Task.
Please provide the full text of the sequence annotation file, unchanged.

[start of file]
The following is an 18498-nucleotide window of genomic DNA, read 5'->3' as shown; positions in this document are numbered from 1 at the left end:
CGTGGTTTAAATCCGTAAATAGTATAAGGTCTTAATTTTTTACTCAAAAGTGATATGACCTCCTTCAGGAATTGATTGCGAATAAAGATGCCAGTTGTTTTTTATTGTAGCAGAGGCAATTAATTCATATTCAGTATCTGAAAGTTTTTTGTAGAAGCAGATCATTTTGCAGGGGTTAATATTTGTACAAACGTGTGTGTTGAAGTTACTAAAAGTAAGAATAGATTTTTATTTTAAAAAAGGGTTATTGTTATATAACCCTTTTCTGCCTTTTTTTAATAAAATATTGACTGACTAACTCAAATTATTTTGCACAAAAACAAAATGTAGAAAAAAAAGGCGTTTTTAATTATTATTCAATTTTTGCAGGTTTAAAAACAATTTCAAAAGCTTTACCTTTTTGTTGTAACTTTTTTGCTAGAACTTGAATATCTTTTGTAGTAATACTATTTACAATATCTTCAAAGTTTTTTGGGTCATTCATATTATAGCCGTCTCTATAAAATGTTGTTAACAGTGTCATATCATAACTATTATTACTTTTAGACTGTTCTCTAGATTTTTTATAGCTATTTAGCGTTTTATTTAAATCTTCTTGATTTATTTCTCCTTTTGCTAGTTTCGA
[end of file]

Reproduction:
The following is an 18498-nucleotide window of genomic DNA, read 5'->3' as shown; positions in this document are numbered from 1 at the left end:
CGTGGTTTAAATCCGTAAATAGTATAAGGTCTTAATTTTTTACTCAAAAGTGATATGACCTCCTTCAGGAATTGATTGCGAATAAAGATGCCAGTTGTTTTTTATTGTAGCAGAGGCAATTAATTCATATTCAGTATCTGAAAGTTTTTTGTAGAAGCAGATCATTTTGCAGGGGTTAATATTTGTACAAACGTGTGTGTTGAAGTTACTAAAAGTAAGAATAGATTTTTATTTTAAAAAAGGGTTATTGTTATATAACCCTTTTCTGCCTTTTTTTAATAAAATATTGACTGACTAACTCAAATTATTTTGCACAAAAACAAAATGTAGAAAAAAAAGGCGTTTTTAATTATTATTCAATTTTTGCAGGTTTAAAAACAATTTCAAAAGCTTTACCTTTTTGTTGTAACTTTTTTGCTAGAACTTGAATATCTTTTGTAGTAATACTATTTACAATATCTTCAAAGTTTTTTGGGTCATTCATATTATAGCCGTCTCTATAAAATGTTGTTAACAGTGTCATATCATAACTATTATTACTTTTAGACTGTTCTCTAGATTTTTTATAGCTATTTAGCGTTTTATTTAAATCTTCTTGATTTATTTCTCCTTTTGCTAGTTTCGA